There are efforts being made in the United States. I’ve signed petitions and joined tweet chats but want to do more to increase awareness that the struggle for new moms does not have to be such a struggle. Heart-breaking stories of financial hardship, workplace discrimination, and mental and physical health difficulties are common and detailed in the Human Rights Watch Failing its Families Report. Too often the options are to go back to work, leaving your newborn in someone else’s care, or to quit work, leading into poverty.
I was relatively fortunate to be able to take 12 weeks of unpaid leave and negotiate a work-from-home arrangement, often staying awake past midnight to finish work on the computer while expecting to be awoken again at least once before daylight. The sleep deprivation was awful. Coffee helps, but exhaustion always catches up with you. Before the birth of our second child I resigned from my office job, which has meant a strain on our family’s finances and my career advancement. The decision to quit work is one that I am proud of, however, and so happy for the many smiles during my time together with my children at home.
Recently I attended a baby shower. It was a fun occasion with silly games, guessing names and birth weights, unwrapping presents, and eating cake. The baby shower is what started me thinking as a social entrepreneur. I decided there needs to be a gift basket to promote paid parental leave. It would arrive with a card and more information: “Congratulations! If you lived in Sweden, you would receive more than a year of compensated time with your baby!”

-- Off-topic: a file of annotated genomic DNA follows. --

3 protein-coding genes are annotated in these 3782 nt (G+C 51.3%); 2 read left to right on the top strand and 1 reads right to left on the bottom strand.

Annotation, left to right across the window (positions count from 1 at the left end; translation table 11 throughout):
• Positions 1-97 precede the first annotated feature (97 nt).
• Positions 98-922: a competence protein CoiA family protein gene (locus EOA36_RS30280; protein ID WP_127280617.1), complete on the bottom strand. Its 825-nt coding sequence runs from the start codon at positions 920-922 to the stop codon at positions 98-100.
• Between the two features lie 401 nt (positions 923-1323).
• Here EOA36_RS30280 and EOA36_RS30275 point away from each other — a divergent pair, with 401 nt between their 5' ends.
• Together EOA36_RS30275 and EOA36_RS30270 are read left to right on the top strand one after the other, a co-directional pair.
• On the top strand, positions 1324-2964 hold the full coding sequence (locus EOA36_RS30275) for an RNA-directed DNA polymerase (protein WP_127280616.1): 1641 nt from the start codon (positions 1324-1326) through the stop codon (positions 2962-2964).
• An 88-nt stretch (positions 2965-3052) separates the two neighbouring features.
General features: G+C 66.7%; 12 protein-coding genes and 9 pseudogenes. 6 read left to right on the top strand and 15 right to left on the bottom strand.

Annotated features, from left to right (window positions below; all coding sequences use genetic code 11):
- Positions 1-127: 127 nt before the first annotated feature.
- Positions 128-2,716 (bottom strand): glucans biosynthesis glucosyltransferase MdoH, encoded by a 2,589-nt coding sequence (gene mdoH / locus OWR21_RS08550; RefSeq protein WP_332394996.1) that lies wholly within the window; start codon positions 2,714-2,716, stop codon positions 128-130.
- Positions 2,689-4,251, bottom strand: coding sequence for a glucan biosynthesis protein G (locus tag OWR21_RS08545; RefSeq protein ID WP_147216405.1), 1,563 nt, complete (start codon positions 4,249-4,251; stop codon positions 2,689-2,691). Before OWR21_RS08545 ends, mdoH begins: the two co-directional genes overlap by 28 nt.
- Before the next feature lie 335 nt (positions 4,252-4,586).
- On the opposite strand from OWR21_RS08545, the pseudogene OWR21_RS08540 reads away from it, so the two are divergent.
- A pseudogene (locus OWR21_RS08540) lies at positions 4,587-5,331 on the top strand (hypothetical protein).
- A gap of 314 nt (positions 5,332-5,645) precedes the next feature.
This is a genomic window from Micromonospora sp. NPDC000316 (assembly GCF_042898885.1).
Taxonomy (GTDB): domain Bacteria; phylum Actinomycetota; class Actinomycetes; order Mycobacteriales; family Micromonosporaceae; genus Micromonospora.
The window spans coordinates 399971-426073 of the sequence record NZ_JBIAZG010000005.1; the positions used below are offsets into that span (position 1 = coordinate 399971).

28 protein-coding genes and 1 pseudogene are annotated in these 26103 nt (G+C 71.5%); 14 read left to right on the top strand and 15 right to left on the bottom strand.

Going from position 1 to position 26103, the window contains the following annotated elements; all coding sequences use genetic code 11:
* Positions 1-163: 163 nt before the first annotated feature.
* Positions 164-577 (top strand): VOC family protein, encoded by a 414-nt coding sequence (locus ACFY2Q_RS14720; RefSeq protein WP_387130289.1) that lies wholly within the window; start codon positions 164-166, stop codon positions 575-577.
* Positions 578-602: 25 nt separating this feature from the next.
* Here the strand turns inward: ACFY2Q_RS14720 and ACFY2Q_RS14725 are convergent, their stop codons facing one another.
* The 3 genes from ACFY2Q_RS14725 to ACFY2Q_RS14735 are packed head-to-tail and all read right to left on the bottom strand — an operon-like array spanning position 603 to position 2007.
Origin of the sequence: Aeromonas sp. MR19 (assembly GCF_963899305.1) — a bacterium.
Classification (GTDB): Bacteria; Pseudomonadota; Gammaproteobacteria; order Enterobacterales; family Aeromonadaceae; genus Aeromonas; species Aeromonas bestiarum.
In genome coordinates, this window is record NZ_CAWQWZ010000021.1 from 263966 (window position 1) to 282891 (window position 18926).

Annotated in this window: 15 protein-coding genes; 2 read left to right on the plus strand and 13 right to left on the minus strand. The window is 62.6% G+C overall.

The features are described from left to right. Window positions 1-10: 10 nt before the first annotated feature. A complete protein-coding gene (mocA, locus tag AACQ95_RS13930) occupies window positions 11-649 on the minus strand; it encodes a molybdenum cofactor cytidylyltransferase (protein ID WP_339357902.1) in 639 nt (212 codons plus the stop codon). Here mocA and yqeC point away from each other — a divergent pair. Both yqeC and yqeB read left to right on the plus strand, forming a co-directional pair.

With some Internet research I have found these eco-friendly gift products from the three countries without paid maternity leave.
- Organic and fair-trade coffee from Papua New Guinea. The coffee beans are sorted by local women in Papua New Guinea.
- Marula oil, perfect for baby massage and belly oil during pregnancy, produced by women in Swaziland.
- Organic cotton onesies in a variety of sizes and made in America.
I love the idea of packaging these items and sealing boxes with address labels destined for mothers across the United States. It strikes me as funny when I think of this unexpected connection between me in my middle class American home and the women of Papua New Guinea and Swaziland. Who knows? I might receive a few orders from those countries as well.
The problem is that I’m a writer, not an entrepreneur. Starting a business is scary. But it might be less scary than this darn buzzing!
Do you know anyone who is pregnant or expecting? Would you consider giving a parental leave baby shower gift? Please tell me what you think! Twitter @krtwriter
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The views and opinions expressed by the author do not necessarily reflect the views and opinions of Peace X Peace.